Nothing prepared me for the overwhelming feelings that burst through me when, on a recent trip to Barcelona, I first discovered the works of Antoni Gaudi. A sheer genius, never before have I felt so encapsulated by one designer as his use of the natural world combined with Gothic and medieval influences made me hungrily want to take in every tiny detail. Hard to place into words, you really cannot appreciate this talented architect, artist and designer’s individualism until it is confronting you, however I can tell you that in my own opinion Gaudi was not only a pioneer of his time but also one of the most unique architectural talents I have ever encountered.
Born into a simple life in Reus, provincial Catalonia to a coppersmith and his wife on 25th June 1852, Gaudi was one of five children. However, as a child he developed a rheumatic problem, which was to stay with him throughout his life. This disease effected him during his childhood as it prevented Gaudi from mixing with other children his own age because the pain when walking was so intensifying that he was forced to travel by donkey whenever he left the house
Although Gaudi did attend school he had periods where he had to miss lessons due to the rheumatic illness and so would use this time to observe plants and animals. It is these organic shapes of nature that became prolific in his later architectural works which are found entwined with the gothic and medieval influences which he became so passionate about.
In 1868 Gaudi moved to Barcelona in order to study architecture at university. It was whilst attending this course that he also took classes on Aesthetics, history, philosophy and economics. He had a strong belief that the various architectural styles did not necessarily depend on the aesthetic ideas but instead were heavily influenced by political and social affairs.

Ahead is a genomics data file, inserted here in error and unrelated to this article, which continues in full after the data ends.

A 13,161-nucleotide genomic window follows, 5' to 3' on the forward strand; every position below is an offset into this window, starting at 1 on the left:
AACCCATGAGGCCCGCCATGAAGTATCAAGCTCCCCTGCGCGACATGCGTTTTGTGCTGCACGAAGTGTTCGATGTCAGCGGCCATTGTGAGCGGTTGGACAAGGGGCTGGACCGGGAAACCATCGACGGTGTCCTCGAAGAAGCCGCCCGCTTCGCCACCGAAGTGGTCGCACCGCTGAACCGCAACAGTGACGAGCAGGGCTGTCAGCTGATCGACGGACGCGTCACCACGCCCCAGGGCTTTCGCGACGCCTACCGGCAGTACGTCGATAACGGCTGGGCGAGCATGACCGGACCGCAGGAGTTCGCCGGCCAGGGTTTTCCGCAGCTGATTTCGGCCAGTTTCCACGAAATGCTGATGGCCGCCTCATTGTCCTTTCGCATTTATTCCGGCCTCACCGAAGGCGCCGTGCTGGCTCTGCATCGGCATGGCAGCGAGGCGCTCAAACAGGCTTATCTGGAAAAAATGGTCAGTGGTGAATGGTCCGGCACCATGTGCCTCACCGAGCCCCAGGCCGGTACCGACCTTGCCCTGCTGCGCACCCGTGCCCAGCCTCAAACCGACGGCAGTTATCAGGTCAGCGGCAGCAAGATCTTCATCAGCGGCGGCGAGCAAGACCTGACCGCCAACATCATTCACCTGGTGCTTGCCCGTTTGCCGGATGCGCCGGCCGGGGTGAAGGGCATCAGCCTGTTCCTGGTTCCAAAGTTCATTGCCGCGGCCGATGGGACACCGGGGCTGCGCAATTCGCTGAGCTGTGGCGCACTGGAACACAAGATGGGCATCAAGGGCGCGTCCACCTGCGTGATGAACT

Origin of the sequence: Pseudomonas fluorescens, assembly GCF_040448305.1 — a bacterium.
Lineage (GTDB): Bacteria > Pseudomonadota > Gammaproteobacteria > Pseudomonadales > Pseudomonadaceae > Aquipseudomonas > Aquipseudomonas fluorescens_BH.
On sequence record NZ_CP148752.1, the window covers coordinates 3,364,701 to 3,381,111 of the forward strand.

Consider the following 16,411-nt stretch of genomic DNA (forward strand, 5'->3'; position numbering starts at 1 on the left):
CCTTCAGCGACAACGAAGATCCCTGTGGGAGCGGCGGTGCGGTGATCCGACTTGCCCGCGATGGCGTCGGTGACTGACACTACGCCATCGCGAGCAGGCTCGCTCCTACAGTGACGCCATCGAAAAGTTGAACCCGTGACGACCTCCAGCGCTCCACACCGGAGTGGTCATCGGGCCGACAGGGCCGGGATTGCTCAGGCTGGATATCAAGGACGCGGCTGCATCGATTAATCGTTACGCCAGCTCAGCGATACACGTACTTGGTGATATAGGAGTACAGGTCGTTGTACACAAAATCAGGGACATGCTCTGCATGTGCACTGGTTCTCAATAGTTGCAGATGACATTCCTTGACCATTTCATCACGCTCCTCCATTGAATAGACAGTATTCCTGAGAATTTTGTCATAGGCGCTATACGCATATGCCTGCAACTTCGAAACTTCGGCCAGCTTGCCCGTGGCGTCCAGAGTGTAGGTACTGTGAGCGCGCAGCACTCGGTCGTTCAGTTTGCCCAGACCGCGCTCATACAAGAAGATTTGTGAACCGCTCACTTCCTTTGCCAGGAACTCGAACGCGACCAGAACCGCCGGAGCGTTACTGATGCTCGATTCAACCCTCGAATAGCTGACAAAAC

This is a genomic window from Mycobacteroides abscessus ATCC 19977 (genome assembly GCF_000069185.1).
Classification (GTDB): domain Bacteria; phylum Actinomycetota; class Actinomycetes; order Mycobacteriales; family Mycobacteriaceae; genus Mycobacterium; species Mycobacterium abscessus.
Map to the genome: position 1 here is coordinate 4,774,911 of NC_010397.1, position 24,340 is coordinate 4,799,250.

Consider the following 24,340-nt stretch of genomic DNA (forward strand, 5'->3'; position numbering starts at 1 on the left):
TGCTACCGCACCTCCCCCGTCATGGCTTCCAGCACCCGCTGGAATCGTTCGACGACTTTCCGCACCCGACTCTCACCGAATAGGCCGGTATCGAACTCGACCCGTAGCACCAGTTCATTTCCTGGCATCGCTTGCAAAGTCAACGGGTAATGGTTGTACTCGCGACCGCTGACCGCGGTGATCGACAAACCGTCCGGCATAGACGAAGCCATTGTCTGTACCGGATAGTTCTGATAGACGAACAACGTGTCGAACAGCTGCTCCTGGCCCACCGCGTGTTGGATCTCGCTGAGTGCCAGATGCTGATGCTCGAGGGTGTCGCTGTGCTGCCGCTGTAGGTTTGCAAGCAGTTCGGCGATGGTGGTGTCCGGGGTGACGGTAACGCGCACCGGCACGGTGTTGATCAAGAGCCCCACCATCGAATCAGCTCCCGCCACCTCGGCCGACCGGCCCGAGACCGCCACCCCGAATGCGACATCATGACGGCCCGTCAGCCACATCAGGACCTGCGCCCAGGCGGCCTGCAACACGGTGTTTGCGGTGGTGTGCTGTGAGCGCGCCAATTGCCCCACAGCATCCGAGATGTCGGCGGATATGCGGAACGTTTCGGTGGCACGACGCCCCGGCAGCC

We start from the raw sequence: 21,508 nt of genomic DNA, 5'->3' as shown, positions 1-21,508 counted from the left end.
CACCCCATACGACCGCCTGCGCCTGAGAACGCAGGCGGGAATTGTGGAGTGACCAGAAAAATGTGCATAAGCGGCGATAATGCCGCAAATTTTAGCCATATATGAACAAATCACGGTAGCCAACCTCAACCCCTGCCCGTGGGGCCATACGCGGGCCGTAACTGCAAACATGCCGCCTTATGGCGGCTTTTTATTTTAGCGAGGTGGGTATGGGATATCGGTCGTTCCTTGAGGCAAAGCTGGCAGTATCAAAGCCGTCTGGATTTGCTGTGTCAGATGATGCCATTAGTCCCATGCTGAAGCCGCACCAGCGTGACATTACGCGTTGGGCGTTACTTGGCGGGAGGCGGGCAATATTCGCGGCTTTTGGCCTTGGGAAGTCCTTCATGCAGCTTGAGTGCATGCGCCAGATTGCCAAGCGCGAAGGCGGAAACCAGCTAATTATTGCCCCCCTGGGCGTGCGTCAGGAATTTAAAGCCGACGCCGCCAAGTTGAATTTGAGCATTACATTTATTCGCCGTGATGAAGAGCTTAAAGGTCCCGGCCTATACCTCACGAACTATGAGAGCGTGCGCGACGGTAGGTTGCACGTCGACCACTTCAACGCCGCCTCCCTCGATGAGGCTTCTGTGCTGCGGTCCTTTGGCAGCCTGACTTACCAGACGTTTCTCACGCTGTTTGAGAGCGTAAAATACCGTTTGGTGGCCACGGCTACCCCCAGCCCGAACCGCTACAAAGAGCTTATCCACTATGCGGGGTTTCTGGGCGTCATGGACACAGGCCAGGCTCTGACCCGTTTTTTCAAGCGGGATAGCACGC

Much of Gaudi’s influences and inspiration was gained from medieval books, along with the strong Gothic styles that were beginning to appear. He was also heavily impressed with the new Art Nouveau style which replaced the rigidity of straight lines with a more organic flowing form of design.
Unfortunately Gaudi’s studies were interrupted for a while as he had to fulfil military service. Working as a draughtsman he finally completed his term and returned to graduate from the New School of Architecture in 1877.
He then went on to open his office in 1878, with one of his first commissions being for the lampposts in Plaza Real, Barcelona. He designed two models, one of which had three arms and the other with six. They are still standing today and many people walk past them not realising that they are actually one of the first Gaudi works that he created.
Other work started to appear and Gaudi created furniture, alter pieces and even gloves for the Comella firm to show at the Paris Exhibition of 1878. However, it was the friendship that he formed with Eusebio Guell which really took his career into another dimension as Guell was to commission much work for Gaudi in the following years as well as introducing him to other like minded artists.
Joan Martorell was a talented architect who became a strong influence on Gaudi’s life. Especially as it was Martorell whom suggested in 1883 that Gaudi should officially take over the project of the ‘Temple Expiatori de la Sagrada Familia.’ This was to become his lifelong project and in turn his most momentous work. An extremely religious man, Gaudi saw it as God’s will and so dedicated 43 years to the construction of the temple.